Learn which plants thrive in your Hardiness Zone with our new interactive map!

How to Secure Climbing Roses

By Kathryn Hatter ; Updated September 21, 2017
Secure climbing roses with stretchy ties.

Training a climbing rose provides a bountiful array of vertical blooms for the rose gardener. With basic pruning and training, over time a climbing rose bush will energetically cover a fence, trellis or wall with beautiful blossoms. Although climbing roses want to climb vertically, they will not intertwine themselves to a vertical support without assistance. Secure climbing roses to a vertical support to create a stunning garden display.

Allow new climbing roses to grow enough to reach the support during the first year. Do not tie the climb rose canes to the structure at all during the first year of growth.

Cut 1-inch by 8-inch pieces of stretchy fabric or 8-inch lengths of old nylons to create the ties for the roses.

Tie the canes to the support structure as the canes grow long enough to reach the support structure. Loop the ties carefully around both the structure and the canes, keeping approximately 6 inches of extra fabric as you tie the stretchy tie in a simple knot. This extra length of tie will ensure there is plenty of air circulation on all sides of the canes.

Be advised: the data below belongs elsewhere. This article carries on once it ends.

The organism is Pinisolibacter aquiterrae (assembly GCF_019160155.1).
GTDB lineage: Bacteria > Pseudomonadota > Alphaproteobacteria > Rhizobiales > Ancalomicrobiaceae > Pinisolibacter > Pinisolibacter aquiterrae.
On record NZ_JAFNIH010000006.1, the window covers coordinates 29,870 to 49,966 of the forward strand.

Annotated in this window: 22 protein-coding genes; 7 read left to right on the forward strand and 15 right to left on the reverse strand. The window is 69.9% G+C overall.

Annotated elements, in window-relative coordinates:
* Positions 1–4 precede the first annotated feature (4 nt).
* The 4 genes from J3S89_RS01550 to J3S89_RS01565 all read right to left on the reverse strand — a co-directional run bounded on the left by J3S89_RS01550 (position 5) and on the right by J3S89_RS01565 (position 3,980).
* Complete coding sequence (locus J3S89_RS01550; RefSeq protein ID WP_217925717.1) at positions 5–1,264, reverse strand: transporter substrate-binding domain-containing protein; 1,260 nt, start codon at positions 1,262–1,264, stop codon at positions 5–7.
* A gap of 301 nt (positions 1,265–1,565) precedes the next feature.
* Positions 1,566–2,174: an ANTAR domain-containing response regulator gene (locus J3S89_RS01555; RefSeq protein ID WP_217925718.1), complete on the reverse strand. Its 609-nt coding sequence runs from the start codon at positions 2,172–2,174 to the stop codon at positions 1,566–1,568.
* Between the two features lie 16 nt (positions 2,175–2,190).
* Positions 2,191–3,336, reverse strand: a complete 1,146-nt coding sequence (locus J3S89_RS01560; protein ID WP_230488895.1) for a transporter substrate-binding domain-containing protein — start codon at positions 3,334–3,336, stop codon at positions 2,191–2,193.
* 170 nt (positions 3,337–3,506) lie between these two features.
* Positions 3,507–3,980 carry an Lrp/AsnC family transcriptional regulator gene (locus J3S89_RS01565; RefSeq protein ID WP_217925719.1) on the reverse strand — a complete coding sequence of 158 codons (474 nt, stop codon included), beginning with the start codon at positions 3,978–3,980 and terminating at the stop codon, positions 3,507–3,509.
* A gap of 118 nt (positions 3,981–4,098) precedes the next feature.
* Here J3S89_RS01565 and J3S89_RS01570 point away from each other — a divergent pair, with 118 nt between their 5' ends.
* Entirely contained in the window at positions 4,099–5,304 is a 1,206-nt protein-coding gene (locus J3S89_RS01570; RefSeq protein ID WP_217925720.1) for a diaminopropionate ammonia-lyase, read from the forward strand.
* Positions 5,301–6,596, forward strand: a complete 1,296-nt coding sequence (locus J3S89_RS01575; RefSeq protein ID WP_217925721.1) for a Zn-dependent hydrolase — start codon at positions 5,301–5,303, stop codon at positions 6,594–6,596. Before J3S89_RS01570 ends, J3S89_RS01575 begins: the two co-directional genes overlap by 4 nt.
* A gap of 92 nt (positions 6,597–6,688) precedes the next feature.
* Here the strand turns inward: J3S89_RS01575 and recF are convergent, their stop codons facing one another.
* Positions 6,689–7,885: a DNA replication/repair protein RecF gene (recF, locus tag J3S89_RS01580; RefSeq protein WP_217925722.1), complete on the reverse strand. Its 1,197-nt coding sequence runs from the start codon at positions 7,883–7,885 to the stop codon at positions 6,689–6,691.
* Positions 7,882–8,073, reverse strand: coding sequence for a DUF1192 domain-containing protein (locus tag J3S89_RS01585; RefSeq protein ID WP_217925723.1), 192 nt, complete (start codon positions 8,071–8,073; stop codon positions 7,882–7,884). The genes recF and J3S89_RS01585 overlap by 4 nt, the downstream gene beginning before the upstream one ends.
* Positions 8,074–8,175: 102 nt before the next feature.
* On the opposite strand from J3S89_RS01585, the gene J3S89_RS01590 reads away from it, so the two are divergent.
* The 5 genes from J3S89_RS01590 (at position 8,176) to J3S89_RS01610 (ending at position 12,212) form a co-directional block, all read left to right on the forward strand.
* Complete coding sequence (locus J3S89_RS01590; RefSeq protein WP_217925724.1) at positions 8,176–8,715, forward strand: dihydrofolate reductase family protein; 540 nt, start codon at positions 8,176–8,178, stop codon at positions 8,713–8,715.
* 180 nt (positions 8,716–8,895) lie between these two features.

Space each tie approximately 15 inches apart as you tie the canes to the support.

Strive to train the canes in a horizontal position as the canes grow longer. Continue to tie the strong, structural canes in the same fashion at 15-inch intervals. You can identify the structural canes because they are stronger and sturdier than the offshoot canes. As you tie the structural canes horizontally, the offshoot canes will grow up vertically from the structural canes. Secure the offshoot canes as they grow in the same fashion.


Things You Will Need

  • Climbing roses
  • Vertical support
  • Stretchy ties (old nylons or stretchy fabric)
  • Scissors

About the Author


Kathryn Hatter is a veteran home-school educator, as well as an accomplished gardener, quilter, crocheter, cook, decorator and digital graphics creator. As a regular contributor to Natural News, many of Hatter's Internet publications focus on natural health and parenting. Hatter has also had publication on home improvement websites such as Redbeacon.